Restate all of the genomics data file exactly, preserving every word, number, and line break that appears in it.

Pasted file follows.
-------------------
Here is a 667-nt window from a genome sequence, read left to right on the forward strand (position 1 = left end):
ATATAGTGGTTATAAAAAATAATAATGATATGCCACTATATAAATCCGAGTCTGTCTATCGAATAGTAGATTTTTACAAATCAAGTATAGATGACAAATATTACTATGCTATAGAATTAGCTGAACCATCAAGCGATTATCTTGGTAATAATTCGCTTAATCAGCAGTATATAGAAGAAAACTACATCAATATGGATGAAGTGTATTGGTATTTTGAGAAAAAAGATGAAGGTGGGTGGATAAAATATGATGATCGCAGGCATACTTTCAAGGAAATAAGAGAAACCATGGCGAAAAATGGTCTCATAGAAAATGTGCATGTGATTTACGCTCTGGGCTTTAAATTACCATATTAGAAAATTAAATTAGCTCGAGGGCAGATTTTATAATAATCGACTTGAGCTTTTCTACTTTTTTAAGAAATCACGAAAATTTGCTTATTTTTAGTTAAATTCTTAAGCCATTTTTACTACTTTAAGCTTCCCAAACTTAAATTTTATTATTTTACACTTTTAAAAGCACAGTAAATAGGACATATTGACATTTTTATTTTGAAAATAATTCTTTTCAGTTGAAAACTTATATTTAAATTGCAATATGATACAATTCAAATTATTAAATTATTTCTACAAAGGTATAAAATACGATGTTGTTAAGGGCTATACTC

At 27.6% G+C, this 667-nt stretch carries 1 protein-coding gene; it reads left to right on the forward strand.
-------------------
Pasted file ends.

Here is a 667-nt window from a genome sequence, read left to right on the forward strand (position 1 = left end):
ATATAGTGGTTATAAAAAATAATAATGATATGCCACTATATAAATCCGAGTCTGTCTATCGAATAGTAGATTTTTACAAATCAAGTATAGATGACAAATATTACTATGCTATAGAATTAGCTGAACCATCAAGCGATTATCTTGGTAATAATTCGCTTAATCAGCAGTATATAGAAGAAAACTACATCAATATGGATGAAGTGTATTGGTATTTTGAGAAAAAAGATGAAGGTGGGTGGATAAAATATGATGATCGCAGGCATACTTTCAAGGAAATAAGAGAAACCATGGCGAAAAATGGTCTCATAGAAAATGTGCATGTGATTTACGCTCTGGGCTTTAAATTACCATATTAGAAAATTAAATTAGCTCGAGGGCAGATTTTATAATAATCGACTTGAGCTTTTCTACTTTTTTAAGAAATCACGAAAATTTGCTTATTTTTAGTTAAATTCTTAAGCCATTTTTACTACTTTAAGCTTCCCAAACTTAAATTTTATTATTTTACACTTTTAAAAGCACAGTAAATAGGACATATTGACATTTTTATTTTGAAAATAATTCTTTTCAGTTGAAAACTTATATTTAAATTGCAATATGATACAATTCAAATTATTAAATTATTTCTACAAAGGTATAAAATACGATGTTGTTAAGGGCTATACTC

At 27.6% G+C, this 667-nt stretch carries 1 protein-coding gene; it reads left to right on the forward strand.